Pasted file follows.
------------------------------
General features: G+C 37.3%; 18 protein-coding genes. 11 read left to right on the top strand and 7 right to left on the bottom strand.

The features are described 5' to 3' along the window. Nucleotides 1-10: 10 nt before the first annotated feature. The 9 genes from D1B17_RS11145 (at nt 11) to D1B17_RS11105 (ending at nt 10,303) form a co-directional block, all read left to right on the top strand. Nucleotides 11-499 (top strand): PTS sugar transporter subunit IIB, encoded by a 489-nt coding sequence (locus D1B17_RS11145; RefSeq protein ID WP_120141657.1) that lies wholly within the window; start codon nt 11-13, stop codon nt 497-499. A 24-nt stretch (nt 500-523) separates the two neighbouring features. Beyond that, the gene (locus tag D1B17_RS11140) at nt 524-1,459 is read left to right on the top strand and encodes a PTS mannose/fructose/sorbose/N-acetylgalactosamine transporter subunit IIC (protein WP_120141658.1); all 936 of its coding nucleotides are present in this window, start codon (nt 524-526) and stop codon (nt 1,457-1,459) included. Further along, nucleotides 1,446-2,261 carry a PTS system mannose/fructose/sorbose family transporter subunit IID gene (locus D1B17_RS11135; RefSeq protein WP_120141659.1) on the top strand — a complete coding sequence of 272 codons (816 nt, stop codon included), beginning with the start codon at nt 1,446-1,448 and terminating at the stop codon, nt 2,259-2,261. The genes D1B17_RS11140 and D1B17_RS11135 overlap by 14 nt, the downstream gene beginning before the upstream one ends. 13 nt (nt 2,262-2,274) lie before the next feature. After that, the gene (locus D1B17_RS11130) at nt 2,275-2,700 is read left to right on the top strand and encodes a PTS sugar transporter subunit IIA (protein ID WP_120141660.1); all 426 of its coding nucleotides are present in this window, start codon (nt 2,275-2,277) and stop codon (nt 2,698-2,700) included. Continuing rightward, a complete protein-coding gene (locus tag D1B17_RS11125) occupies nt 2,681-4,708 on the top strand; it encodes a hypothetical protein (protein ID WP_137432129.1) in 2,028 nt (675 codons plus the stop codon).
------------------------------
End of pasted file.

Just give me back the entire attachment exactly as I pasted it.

General features: G+C 37.3%; 18 protein-coding genes. 11 read left to right on the top strand and 7 right to left on the bottom strand.

The features are described 5' to 3' along the window. Nucleotides 1-10: 10 nt before the first annotated feature. The 9 genes from D1B17_RS11145 (at nt 11) to D1B17_RS11105 (ending at nt 10,303) form a co-directional block, all read left to right on the top strand. Nucleotides 11-499 (top strand): PTS sugar transporter subunit IIB, encoded by a 489-nt coding sequence (locus D1B17_RS11145; RefSeq protein ID WP_120141657.1) that lies wholly within the window; start codon nt 11-13, stop codon nt 497-499. A 24-nt stretch (nt 500-523) separates the two neighbouring features. Beyond that, the gene (locus tag D1B17_RS11140) at nt 524-1,459 is read left to right on the top strand and encodes a PTS mannose/fructose/sorbose/N-acetylgalactosamine transporter subunit IIC (protein WP_120141658.1); all 936 of its coding nucleotides are present in this window, start codon (nt 524-526) and stop codon (nt 1,457-1,459) included. Further along, nucleotides 1,446-2,261 carry a PTS system mannose/fructose/sorbose family transporter subunit IID gene (locus D1B17_RS11135; RefSeq protein WP_120141659.1) on the top strand — a complete coding sequence of 272 codons (816 nt, stop codon included), beginning with the start codon at nt 1,446-1,448 and terminating at the stop codon, nt 2,259-2,261. The genes D1B17_RS11140 and D1B17_RS11135 overlap by 14 nt, the downstream gene beginning before the upstream one ends. 13 nt (nt 2,262-2,274) lie before the next feature. After that, the gene (locus D1B17_RS11130) at nt 2,275-2,700 is read left to right on the top strand and encodes a PTS sugar transporter subunit IIA (protein ID WP_120141660.1); all 426 of its coding nucleotides are present in this window, start codon (nt 2,275-2,277) and stop codon (nt 2,698-2,700) included. Continuing rightward, a complete protein-coding gene (locus tag D1B17_RS11125) occupies nt 2,681-4,708 on the top strand; it encodes a hypothetical protein (protein ID WP_137432129.1) in 2,028 nt (675 codons plus the stop codon).